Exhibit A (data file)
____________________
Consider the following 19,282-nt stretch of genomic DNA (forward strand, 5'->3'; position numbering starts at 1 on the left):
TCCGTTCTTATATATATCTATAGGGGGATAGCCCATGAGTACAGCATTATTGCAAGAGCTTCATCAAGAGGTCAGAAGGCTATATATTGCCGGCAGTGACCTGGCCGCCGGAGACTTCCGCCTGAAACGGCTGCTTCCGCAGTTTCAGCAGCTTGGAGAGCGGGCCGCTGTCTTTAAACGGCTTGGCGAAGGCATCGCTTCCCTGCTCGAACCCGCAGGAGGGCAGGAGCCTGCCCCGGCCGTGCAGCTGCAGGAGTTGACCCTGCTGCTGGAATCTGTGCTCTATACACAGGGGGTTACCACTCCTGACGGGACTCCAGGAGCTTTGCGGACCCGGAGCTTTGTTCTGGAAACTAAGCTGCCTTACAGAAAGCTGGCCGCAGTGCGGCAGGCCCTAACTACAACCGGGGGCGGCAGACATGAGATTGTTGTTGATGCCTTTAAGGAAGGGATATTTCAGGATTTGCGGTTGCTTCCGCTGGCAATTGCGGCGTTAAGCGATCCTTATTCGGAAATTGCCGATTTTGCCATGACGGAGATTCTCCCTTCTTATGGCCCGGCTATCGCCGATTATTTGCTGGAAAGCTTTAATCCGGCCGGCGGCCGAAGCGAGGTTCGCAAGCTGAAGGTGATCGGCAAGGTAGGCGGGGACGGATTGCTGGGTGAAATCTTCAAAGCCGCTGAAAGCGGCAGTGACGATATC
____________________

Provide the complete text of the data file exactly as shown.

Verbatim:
Consider the following 19,282-nt stretch of genomic DNA (forward strand, 5'->3'; position numbering starts at 1 on the left):
TCCGTTCTTATATATATCTATAGGGGGATAGCCCATGAGTACAGCATTATTGCAAGAGCTTCATCAAGAGGTCAGAAGGCTATATATTGCCGGCAGTGACCTGGCCGCCGGAGACTTCCGCCTGAAACGGCTGCTTCCGCAGTTTCAGCAGCTTGGAGAGCGGGCCGCTGTCTTTAAACGGCTTGGCGAAGGCATCGCTTCCCTGCTCGAACCCGCAGGAGGGCAGGAGCCTGCCCCGGCCGTGCAGCTGCAGGAGTTGACCCTGCTGCTGGAATCTGTGCTCTATACACAGGGGGTTACCACTCCTGACGGGACTCCAGGAGCTTTGCGGACCCGGAGCTTTGTTCTGGAAACTAAGCTGCCTTACAGAAAGCTGGCCGCAGTGCGGCAGGCCCTAACTACAACCGGGGGCGGCAGACATGAGATTGTTGTTGATGCCTTTAAGGAAGGGATATTTCAGGATTTGCGGTTGCTTCCGCTGGCAATTGCGGCGTTAAGCGATCCTTATTCGGAAATTGCCGATTTTGCCATGACGGAGATTCTCCCTTCTTATGGCCCGGCTATCGCCGATTATTTGCTGGAAAGCTTTAATCCGGCCGGCGGCCGAAGCGAGGTTCGCAAGCTGAAGGTGATCGGCAAGGTAGGCGGGGACGGATTGCTGGGTGAAATCTTCAAAGCCGCTGAAAGCGGCAGTGACGATATC